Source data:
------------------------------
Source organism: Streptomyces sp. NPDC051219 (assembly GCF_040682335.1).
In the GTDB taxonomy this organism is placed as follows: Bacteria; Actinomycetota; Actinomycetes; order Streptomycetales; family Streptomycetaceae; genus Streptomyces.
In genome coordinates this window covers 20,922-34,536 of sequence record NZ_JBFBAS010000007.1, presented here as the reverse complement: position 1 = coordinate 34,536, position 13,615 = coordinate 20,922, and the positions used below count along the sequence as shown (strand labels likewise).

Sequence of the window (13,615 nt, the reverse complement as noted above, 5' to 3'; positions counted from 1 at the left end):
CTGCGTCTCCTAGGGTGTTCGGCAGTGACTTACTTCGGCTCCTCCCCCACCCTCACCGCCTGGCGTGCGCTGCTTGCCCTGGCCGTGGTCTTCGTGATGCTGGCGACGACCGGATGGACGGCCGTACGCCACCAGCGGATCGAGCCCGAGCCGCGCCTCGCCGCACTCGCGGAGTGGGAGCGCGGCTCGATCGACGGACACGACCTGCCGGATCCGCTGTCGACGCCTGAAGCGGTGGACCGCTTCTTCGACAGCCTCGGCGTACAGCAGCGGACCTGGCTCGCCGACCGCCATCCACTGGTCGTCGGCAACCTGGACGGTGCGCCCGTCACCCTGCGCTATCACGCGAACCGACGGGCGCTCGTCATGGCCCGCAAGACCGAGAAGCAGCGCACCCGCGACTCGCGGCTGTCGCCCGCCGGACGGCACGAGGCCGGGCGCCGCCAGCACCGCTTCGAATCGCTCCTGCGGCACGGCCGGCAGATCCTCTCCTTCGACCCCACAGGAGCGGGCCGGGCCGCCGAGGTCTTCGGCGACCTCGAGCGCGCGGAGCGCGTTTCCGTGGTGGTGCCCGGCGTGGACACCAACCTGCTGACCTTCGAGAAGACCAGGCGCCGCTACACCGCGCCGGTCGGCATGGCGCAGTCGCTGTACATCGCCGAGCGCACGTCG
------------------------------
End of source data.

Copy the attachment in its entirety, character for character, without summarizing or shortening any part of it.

Source organism: Streptomyces sp. NPDC051219 (assembly GCF_040682335.1).
In the GTDB taxonomy this organism is placed as follows: Bacteria; Actinomycetota; Actinomycetes; order Streptomycetales; family Streptomycetaceae; genus Streptomyces.
In genome coordinates this window covers 20,922-34,536 of sequence record NZ_JBFBAS010000007.1, presented here as the reverse complement: position 1 = coordinate 34,536, position 13,615 = coordinate 20,922, and the positions used below count along the sequence as shown (strand labels likewise).

Sequence of the window (13,615 nt, the reverse complement as noted above, 5' to 3'; positions counted from 1 at the left end):
CTGCGTCTCCTAGGGTGTTCGGCAGTGACTTACTTCGGCTCCTCCCCCACCCTCACCGCCTGGCGTGCGCTGCTTGCCCTGGCCGTGGTCTTCGTGATGCTGGCGACGACCGGATGGACGGCCGTACGCCACCAGCGGATCGAGCCCGAGCCGCGCCTCGCCGCACTCGCGGAGTGGGAGCGCGGCTCGATCGACGGACACGACCTGCCGGATCCGCTGTCGACGCCTGAAGCGGTGGACCGCTTCTTCGACAGCCTCGGCGTACAGCAGCGGACCTGGCTCGCCGACCGCCATCCACTGGTCGTCGGCAACCTGGACGGTGCGCCCGTCACCCTGCGCTATCACGCGAACCGACGGGCGCTCGTCATGGCCCGCAAGACCGAGAAGCAGCGCACCCGCGACTCGCGGCTGTCGCCCGCCGGACGGCACGAGGCCGGGCGCCGCCAGCACCGCTTCGAATCGCTCCTGCGGCACGGCCGGCAGATCCTCTCCTTCGACCCCACAGGAGCGGGCCGGGCCGCCGAGGTCTTCGGCGACCTCGAGCGCGCGGAGCGCGTTTCCGTGGTGGTGCCCGGCGTGGACACCAACCTGCTGACCTTCGAGAAGACCAGGCGCCGCTACACCGCGCCGGTCGGCATGGCGCAGTCGCTGTACATCGCCGAGCGCACGTCG